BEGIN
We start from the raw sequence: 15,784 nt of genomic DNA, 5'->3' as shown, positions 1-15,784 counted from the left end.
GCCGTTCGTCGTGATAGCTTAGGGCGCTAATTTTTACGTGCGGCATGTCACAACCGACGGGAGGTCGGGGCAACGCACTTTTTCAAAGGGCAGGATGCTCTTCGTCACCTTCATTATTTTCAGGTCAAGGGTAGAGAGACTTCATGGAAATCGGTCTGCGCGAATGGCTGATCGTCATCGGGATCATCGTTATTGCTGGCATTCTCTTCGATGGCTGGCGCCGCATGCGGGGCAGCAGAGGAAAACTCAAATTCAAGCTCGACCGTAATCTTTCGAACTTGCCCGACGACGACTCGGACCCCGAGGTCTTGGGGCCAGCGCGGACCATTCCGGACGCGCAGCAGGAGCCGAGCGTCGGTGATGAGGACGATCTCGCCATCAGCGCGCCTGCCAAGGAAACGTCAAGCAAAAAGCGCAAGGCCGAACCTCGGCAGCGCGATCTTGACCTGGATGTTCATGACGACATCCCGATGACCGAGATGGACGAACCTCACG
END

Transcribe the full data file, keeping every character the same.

We start from the raw sequence: 15,784 nt of genomic DNA, 5'->3' as shown, positions 1-15,784 counted from the left end.
GCCGTTCGTCGTGATAGCTTAGGGCGCTAATTTTTACGTGCGGCATGTCACAACCGACGGGAGGTCGGGGCAACGCACTTTTTCAAAGGGCAGGATGCTCTTCGTCACCTTCATTATTTTCAGGTCAAGGGTAGAGAGACTTCATGGAAATCGGTCTGCGCGAATGGCTGATCGTCATCGGGATCATCGTTATTGCTGGCATTCTCTTCGATGGCTGGCGCCGCATGCGGGGCAGCAGAGGAAAACTCAAATTCAAGCTCGACCGTAATCTTTCGAACTTGCCCGACGACGACTCGGACCCCGAGGTCTTGGGGCCAGCGCGGACCATTCCGGACGCGCAGCAGGAGCCGAGCGTCGGTGATGAGGACGATCTCGCCATCAGCGCGCCTGCCAAGGAAACGTCAAGCAAAAAGCGCAAGGCCGAACCTCGGCAGCGCGATCTTGACCTGGATGTTCATGACGACATCCCGATGACCGAGATGGACGAACCTCACG